The Cavalry General
 "A sort of notes and suggestions," "mementoes." Cf. "Horsemanship," iii. 1, xii. 14.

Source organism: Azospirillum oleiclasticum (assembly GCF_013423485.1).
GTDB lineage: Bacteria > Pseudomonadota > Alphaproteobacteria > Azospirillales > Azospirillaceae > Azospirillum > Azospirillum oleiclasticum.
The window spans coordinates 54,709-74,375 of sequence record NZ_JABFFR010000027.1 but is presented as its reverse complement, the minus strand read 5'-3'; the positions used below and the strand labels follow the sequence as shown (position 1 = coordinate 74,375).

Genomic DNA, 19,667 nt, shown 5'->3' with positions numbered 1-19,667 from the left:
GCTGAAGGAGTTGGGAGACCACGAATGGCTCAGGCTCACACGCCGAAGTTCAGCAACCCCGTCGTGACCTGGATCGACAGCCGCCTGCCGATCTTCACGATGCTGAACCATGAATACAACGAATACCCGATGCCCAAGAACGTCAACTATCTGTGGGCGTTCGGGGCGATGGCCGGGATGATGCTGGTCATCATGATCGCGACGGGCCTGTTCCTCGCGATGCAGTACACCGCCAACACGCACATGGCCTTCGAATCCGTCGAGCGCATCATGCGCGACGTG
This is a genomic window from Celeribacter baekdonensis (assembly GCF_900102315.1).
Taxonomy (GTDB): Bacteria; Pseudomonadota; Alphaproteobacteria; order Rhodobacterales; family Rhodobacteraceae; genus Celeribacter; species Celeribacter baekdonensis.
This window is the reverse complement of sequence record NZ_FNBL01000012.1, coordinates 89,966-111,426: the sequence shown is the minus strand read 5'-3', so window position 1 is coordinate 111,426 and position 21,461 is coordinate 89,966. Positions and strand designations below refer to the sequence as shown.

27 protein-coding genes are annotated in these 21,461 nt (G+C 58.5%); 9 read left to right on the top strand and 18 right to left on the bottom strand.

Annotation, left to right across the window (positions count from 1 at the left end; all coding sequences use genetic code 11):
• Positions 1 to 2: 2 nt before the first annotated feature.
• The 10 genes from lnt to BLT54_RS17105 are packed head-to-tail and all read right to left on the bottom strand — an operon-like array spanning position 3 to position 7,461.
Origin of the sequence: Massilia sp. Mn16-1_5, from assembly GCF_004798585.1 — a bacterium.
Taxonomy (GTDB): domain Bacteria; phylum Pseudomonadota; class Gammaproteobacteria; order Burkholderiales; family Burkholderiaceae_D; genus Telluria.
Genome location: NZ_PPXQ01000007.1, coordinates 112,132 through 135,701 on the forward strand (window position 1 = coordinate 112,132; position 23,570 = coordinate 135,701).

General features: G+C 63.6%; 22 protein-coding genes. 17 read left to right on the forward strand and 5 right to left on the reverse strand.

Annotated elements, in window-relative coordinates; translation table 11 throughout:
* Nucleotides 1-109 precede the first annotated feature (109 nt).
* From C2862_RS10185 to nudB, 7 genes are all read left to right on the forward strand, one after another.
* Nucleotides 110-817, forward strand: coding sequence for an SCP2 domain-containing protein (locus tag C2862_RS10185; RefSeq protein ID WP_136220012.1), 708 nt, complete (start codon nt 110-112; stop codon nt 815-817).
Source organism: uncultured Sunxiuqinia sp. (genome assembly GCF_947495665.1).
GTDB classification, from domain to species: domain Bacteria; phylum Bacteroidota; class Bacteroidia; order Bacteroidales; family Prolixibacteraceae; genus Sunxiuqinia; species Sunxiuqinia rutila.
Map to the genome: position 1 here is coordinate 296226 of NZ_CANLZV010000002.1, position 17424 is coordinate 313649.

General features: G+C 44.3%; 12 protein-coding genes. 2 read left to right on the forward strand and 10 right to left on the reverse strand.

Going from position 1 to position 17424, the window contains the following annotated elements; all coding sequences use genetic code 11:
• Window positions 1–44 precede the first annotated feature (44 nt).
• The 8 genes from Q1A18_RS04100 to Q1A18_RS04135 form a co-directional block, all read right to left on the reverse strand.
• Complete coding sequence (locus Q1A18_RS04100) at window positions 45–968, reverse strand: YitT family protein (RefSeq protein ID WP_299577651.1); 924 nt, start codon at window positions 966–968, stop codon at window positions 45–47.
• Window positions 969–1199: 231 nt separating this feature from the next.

As to the men themselves--the class from which you make your pick of troopers--clearly according to the law you are bound to enrol "the ablest" you can find "in point of wealth and bodily physique"; and "if not by persuasion, then by prosecution in a court of law." And for my part, I think, if legal pressure is to be applied, you should apply it in those cases where neglect to prosecute might fairly be ascribed to interested motives; since if you fail to put compulsion on the greater people first, you leave a backdoor of escape at once to those of humbler means. But there will be other cases; say, of young men in whom a real enthusiasm for the service may be kindled by recounting to them all the brilliant feats of knighthood; while you may disarm the opposition of their guardians by dwelling on the fact that